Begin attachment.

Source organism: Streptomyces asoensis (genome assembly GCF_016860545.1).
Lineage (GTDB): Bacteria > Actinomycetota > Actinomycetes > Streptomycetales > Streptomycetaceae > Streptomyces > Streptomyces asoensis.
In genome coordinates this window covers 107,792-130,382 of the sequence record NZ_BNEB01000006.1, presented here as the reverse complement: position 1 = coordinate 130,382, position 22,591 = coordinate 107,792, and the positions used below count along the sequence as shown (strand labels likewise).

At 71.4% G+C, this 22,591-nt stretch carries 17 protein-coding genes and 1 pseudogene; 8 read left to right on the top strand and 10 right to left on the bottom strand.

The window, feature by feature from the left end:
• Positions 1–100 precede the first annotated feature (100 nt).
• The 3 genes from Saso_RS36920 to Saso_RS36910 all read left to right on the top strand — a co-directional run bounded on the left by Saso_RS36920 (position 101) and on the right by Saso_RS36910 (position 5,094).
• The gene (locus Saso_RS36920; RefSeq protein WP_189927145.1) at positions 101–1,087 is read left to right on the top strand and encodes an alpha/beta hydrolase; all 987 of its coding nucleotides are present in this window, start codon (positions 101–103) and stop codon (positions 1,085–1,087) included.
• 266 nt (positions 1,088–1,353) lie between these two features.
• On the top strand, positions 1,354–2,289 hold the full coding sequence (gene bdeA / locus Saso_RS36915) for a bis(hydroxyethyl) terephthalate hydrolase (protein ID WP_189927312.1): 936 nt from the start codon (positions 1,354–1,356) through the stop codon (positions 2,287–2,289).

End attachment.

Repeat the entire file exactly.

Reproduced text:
Source organism: Streptomyces asoensis (genome assembly GCF_016860545.1).
Lineage (GTDB): Bacteria > Actinomycetota > Actinomycetes > Streptomycetales > Streptomycetaceae > Streptomyces > Streptomyces asoensis.
In genome coordinates this window covers 107,792-130,382 of the sequence record NZ_BNEB01000006.1, presented here as the reverse complement: position 1 = coordinate 130,382, position 22,591 = coordinate 107,792, and the positions used below count along the sequence as shown (strand labels likewise).

At 71.4% G+C, this 22,591-nt stretch carries 17 protein-coding genes and 1 pseudogene; 8 read left to right on the top strand and 10 right to left on the bottom strand.

The window, feature by feature from the left end:
• Positions 1–100 precede the first annotated feature (100 nt).
• The 3 genes from Saso_RS36920 to Saso_RS36910 all read left to right on the top strand — a co-directional run bounded on the left by Saso_RS36920 (position 101) and on the right by Saso_RS36910 (position 5,094).
• The gene (locus Saso_RS36920; RefSeq protein WP_189927145.1) at positions 101–1,087 is read left to right on the top strand and encodes an alpha/beta hydrolase; all 987 of its coding nucleotides are present in this window, start codon (positions 101–103) and stop codon (positions 1,085–1,087) included.
• 266 nt (positions 1,088–1,353) lie between these two features.
• On the top strand, positions 1,354–2,289 hold the full coding sequence (gene bdeA / locus Saso_RS36915) for a bis(hydroxyethyl) terephthalate hydrolase (protein ID WP_189927312.1): 936 nt from the start codon (positions 1,354–1,356) through the stop codon (positions 2,287–2,289).